In 1998, I decided to go to the Buddy Dog Humane Society because I thought I would like to volunteer. I walked through the kennels and walked out without signing up; I was convinced I could never do it. I would be too upset at all the homeless animals there.
A few months later, the idea kept gnawing at me. I decided to go back again; this time with a different attitude…if I truly wanted to make a difference, I’d better get over it, and deal!
I’ve been involved with that shelter ever since 1999 in many capacities. Dog walking; doing some behavior work with some of the dogs; doing programs, presentations and talks on behalf of the shelter; and since 2008, being on their Board of Trustees. I even did a live TV segment for over 10 years on New England Cable News once or twice a month for their “Adopt A Pet Segment”. It gave me a chance to showcase some of our dogs and cats who needed extra visibility or who didn’t present well in the shelter and were being over-looked.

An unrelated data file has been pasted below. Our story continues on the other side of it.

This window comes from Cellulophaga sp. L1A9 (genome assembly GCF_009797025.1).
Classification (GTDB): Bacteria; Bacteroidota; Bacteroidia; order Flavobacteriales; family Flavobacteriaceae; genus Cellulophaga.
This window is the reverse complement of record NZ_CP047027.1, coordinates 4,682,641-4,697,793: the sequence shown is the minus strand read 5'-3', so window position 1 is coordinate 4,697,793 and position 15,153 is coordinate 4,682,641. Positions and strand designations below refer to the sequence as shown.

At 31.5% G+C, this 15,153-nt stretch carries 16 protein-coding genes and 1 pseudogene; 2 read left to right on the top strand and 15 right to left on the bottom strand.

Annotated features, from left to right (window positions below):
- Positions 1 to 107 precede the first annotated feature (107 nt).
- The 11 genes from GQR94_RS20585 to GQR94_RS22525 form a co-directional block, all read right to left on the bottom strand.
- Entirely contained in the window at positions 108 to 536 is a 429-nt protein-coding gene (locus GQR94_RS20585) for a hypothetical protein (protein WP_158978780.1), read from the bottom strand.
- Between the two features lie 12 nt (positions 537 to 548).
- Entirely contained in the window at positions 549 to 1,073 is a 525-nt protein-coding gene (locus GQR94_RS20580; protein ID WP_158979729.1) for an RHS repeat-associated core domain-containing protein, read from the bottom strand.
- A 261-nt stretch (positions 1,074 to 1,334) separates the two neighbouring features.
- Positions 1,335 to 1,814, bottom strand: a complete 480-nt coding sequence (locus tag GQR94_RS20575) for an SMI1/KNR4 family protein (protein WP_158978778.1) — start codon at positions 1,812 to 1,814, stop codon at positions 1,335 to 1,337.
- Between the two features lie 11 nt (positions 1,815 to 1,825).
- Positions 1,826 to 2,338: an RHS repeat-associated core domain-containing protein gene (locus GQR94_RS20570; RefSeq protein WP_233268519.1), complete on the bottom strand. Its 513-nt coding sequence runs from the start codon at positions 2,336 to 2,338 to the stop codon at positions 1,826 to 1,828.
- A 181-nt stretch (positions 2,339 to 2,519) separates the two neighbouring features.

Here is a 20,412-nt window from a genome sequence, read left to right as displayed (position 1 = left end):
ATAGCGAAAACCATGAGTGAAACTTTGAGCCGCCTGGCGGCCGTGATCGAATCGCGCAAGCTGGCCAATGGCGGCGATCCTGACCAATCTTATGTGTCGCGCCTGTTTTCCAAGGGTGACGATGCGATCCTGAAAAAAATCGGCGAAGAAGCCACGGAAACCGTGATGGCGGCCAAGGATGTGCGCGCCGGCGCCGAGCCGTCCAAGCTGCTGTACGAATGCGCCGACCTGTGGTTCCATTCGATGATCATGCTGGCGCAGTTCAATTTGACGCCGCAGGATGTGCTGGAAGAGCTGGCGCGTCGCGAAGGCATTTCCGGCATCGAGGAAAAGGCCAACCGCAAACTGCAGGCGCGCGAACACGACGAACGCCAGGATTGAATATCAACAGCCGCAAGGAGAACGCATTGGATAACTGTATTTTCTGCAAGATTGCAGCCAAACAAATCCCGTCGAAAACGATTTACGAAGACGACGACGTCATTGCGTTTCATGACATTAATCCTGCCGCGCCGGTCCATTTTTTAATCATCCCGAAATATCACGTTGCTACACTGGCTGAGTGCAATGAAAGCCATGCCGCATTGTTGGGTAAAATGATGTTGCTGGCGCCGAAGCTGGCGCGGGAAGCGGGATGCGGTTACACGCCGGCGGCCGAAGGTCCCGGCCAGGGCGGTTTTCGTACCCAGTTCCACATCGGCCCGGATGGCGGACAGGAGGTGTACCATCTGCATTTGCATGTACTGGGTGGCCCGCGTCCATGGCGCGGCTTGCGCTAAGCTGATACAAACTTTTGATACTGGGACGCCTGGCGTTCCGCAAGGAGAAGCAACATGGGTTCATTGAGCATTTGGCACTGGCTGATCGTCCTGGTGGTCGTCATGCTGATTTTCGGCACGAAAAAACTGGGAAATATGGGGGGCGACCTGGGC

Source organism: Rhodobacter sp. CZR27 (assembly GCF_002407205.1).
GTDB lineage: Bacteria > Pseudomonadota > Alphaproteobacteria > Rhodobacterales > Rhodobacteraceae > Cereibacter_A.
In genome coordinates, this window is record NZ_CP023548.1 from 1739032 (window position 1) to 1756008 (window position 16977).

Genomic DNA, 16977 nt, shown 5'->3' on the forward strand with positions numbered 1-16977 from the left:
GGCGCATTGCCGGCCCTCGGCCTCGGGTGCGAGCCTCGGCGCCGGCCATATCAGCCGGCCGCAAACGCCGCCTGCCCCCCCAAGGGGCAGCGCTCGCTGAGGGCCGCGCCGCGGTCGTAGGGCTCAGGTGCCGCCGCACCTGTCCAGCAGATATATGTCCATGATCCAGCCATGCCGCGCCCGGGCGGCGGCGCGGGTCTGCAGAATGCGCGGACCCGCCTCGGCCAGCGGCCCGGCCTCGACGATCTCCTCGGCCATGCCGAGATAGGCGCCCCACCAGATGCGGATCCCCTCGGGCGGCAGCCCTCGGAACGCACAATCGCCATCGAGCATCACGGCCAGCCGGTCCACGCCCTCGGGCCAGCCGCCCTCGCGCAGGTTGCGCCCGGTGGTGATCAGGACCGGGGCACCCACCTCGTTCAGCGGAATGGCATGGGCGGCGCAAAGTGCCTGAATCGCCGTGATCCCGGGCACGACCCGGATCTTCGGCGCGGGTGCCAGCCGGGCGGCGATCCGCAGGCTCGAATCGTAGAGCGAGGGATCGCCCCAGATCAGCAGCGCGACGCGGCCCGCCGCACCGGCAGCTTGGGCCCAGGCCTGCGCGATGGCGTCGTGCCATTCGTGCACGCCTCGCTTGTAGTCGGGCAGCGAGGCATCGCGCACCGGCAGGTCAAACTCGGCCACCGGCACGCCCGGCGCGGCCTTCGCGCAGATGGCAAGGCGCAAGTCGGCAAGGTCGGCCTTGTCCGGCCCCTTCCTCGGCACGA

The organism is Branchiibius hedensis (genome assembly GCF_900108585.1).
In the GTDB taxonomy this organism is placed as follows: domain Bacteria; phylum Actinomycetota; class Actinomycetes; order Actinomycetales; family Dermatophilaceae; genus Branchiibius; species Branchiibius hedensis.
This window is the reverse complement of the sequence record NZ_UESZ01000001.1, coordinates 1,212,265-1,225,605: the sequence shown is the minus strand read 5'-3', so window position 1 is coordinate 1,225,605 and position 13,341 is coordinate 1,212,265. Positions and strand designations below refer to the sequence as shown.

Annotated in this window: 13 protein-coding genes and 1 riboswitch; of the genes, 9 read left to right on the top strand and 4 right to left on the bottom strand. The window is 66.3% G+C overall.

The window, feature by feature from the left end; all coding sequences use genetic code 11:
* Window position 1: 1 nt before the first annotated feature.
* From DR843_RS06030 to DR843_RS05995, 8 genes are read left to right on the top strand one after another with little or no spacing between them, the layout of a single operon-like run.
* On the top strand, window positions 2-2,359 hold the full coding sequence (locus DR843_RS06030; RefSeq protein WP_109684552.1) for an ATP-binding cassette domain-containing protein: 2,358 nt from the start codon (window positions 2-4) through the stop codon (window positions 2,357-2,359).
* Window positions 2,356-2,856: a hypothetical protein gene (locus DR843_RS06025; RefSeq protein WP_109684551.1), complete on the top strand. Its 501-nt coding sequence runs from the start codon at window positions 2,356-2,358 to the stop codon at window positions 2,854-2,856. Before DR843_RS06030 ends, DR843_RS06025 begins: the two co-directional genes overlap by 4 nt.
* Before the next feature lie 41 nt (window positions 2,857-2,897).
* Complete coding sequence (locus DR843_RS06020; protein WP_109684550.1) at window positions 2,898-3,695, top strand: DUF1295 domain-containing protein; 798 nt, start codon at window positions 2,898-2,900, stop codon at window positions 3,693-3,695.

You may say, “I could never do it, I would want to take them all home”…yes, you probably will. You may think you will be too sad. Yes, there will be days when the plight of animals will be overwhelmingly sad. The hardest lesson I have learned at the shelter is that you can’t save them all, but you sure can try; and you can determine to never stop trying.
If you are still not convinced, keep in mind there are peripheral activities you can do to help a shelter and its residents. You can help with fund raising on either a large or a small scale, you can help with mailings, and you can collect items the shelter needs to have on a regular basis. Shelters have lists of things they need on a regular basis; you can get the lists by stopping by the shelter or from their website.
Here’s an example of a peripheral activity…one of the Adopt A Pet Segment hosts I worked with at NECN had a daughter who asked for donations for Buddy Dog instead of gifts for herself at her birthday party every year. Now that’s a shelter fan!
Don’t let fear stand in the way of your doing good. There is always something you can do to help your local shelter that will fit with your time, your skill set and your personality. I strongly encourage you to give it a try!
To Your Dog’s Good Health!